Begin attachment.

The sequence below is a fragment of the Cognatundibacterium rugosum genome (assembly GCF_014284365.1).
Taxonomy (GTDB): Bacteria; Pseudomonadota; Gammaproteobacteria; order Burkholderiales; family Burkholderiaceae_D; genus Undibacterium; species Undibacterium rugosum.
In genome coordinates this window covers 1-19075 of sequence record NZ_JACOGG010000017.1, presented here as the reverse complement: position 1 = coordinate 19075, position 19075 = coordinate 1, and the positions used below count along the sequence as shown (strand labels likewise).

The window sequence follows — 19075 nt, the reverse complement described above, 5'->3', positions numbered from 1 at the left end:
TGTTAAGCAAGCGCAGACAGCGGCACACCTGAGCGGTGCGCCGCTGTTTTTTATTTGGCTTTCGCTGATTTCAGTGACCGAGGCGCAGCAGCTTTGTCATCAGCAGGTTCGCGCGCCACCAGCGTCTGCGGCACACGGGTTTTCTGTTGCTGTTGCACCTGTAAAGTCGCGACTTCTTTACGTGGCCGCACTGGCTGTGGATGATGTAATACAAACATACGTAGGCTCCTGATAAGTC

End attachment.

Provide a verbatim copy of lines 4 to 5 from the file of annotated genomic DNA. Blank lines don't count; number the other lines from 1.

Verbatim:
The window sequence follows — 19075 nt, the reverse complement described above, 5'->3', positions numbered from 1 at the left end:
TGTTAAGCAAGCGCAGACAGCGGCACACCTGAGCGGTGCGCCGCTGTTTTTTATTTGGCTTTCGCTGATTTCAGTGACCGAGGCGCAGCAGCTTTGTCATCAGCAGGTTCGCGCGCCACCAGCGTCTGCGGCACACGGGTTTTCTGTTGCTGTTGCACCTGTAAAGTCGCGACTTCTTTACGTGGCCGCACTGGCTGTGGATGATGTAATACAAACATACGTAGGCTCCTGATAAGTC